Category I: I am a rockstar in one of the two sections but have no idea
whatsoever about the other.
have identified your strength. Now, play
to your strength. If your strong area is,
say, Section I i.e., Quant and DI, never even shoot to attempt (and get right)
less than 26 questions. Make this a
habit right from your first mock. Remember, this means you don't have the
freedom of either focusing less on DI because you don't like calculations (Hi
five! I am one among them) or focusing less on a particular chapter, like say
Work and Time, because you don't deem it important/don't like it. Doing this would ensure a 99.6x+ percentile in
this section. Believe me, the gap between a 99.6 and a 98.5 percentile is wider
than you think because the gap in the CAT score out of 450 could be much higher
than the percentile difference suggests. Since the interview call is based on the CAT
score out of 450, the percentile number could be slightly misleading.
it. But, what do I do about the other section?
If you are
a rock-star in Section I, then it is almost impossible that you don't
understand anything of LR in Section II. Well then, that's your strength in
Section II. I know of candidates who attempted just the 9 or 10 LR questions in
Section II, ended up scoring an 80.xx percentile but maxed Section I by scoring
a 99.9x and landed a seat with a top IIM. That's a smart strategy. But be
cautious about the cut-offs for general/OBC/SC/ST categories. Of course, not
many people would want to do this and you don't have to either. Anyone who is a
rock-star in one section and has no idea about the other has just not tried
enough. A person's skill sets for these two sections are not so poorly correlated,
after all. Reading Comprehension is, by far, the best sub-section in Verbal
that one can focus on. You know you would get around nine or 10 questions of RC
and any candidate with a decent understanding of English (if you can max out Section
I, you got to be decent in English) can attempt and get right four or five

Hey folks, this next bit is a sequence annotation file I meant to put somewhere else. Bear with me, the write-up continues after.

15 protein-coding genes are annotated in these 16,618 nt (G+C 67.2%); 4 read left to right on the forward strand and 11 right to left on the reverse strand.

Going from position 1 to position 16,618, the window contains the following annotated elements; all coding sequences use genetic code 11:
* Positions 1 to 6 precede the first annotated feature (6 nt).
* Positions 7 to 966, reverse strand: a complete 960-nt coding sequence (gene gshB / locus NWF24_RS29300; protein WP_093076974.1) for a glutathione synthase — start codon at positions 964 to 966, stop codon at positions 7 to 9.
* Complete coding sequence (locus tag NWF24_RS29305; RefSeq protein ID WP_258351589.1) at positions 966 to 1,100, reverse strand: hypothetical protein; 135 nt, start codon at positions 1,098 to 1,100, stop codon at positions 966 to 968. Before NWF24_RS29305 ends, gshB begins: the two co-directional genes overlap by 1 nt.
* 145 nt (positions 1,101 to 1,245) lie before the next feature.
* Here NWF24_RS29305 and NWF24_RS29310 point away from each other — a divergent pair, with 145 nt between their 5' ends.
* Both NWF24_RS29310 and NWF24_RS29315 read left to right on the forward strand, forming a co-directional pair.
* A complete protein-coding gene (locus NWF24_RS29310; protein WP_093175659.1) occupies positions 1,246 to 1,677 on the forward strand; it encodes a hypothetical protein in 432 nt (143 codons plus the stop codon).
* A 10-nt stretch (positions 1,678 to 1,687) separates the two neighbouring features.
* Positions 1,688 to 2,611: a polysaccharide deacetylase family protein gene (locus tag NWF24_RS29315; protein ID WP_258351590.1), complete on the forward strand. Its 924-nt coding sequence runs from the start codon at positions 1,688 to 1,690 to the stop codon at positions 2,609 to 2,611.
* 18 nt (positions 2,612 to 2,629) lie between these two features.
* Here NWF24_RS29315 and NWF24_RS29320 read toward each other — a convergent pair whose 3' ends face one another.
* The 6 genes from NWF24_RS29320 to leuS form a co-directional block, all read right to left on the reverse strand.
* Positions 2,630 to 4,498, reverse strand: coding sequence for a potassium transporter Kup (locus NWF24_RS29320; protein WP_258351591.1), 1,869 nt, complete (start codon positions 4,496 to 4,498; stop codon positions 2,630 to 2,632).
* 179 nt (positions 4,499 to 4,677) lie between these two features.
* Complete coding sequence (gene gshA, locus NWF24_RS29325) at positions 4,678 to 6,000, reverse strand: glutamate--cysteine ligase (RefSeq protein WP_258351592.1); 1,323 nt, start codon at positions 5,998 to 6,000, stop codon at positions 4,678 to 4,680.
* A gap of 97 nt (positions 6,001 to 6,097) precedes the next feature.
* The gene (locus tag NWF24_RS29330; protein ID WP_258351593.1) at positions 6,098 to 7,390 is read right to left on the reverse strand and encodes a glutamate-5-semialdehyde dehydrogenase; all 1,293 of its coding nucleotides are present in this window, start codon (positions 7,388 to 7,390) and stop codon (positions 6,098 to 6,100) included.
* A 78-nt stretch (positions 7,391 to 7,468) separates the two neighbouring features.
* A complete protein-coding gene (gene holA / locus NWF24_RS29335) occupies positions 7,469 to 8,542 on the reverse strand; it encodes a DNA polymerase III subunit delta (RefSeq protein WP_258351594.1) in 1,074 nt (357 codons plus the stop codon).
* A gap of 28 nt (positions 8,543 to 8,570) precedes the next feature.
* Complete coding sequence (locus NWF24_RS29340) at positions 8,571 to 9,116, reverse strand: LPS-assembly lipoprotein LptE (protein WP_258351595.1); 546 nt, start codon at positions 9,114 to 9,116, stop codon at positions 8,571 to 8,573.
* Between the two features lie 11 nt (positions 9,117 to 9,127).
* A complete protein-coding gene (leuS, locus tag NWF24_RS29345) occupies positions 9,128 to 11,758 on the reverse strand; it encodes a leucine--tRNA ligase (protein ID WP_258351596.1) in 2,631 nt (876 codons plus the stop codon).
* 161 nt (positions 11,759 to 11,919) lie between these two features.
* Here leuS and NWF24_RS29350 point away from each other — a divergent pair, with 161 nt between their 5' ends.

questions. While you are practicing RCs, do not focus on building speed. Focus
on understanding what you read. Not being able to attempt enough questions is
primarily a function of being unable to correctly answer a question in the
first attempt; this happens because you can't understand the question. With
this, you might be able to increase the count of RC questions to seven or eight.
So, nine or ten LR questions plus seven or eight RC questions and you already
have 16-18 correct attempts in your kitty. With a good understanding of
passages, you will begin to get most of the answers in Sentence Rearrangement
and Paragraph Completion/Elimination questions right. That's three or four questions
more. A total of 20 to 22 correct attempts in your weaker section is brilliant.
Again, this is something you should practice right from your early mocks.
Category II: I am not a rock-star in either of
the two sections but I almost always manage to get a balanced score.
is tricky. I know it is because I am one of your kinds. You always have this
feeling that you are almost there, yet far. I have come to realize that being
able to get a balanced score is actually not that bad. If you also know that
you would always score in the range of 94.xx to 98.xx percentile in both
sections with an overall of 97.xx to 98.xx, you should focus on accuracy in
attempts. Only accuracy can take you from 98.xx to 99.7x and is important for
any candidate (especially in the open category and with not-so-decent
academics) to secure an interview call from at least a few IIMs. You know you
are going to be capped at 22-23 question attempts in each of the sections and you
cannot afford to get even a single one wrong. And for that level of accuracy, besides the
fact that you should read every question properly and not fall for common
traps, you should not get anxious in the examination hall. Calm down your
nerves before you hit Start.
my nerves!?! That's easier said than done.
There's no one way to do this. Even the most careless of all test-takers will
have a moment of anxiety while entering the exam hall. However, there's one
thing you might consider doing. I did this but I can't say for sure if it
worked or not. Do not write only the CAT and be hell bent on joining only the
top IIMs. Broaden your options. There
are so many other good B-schools in India, including FMS, XLRI, MDI, IIFT and
the likes. If you are prepared for the CAT, you are prepared for pretty much
any other exam. So write XAT and IIFT, for sure. You might want to add NMAT and
SNAP too. Also, apply well in advance to B-schools that accept CAT/XAT scores such
as SP Jain, MDI and FMS. Two reasons why this might help: One, if some of these
exams were to happen before CAT, that's good exam-day practice. Two, by
applying to so many B-schools, you end up knowing a lot of information about
them, thereby realizing that you do have a larger basket of 'good' options to
choose from. For all you know, you might end up with a BCG offer from FMS/XLRI
than if you had been to IIM-A/B/C!
The author of the above piece is Shivaram, a
graduate from College of Engineering at Guindy in Chennai, Class of 2010. He worked
with 2IIM for a year before joining IIM-A in 2012.
Labels: 2iim, CAT 2013, IIM Ahmedabad, IIM Bangalore, Rajesh Balasubramanian, Shivram Moothedeth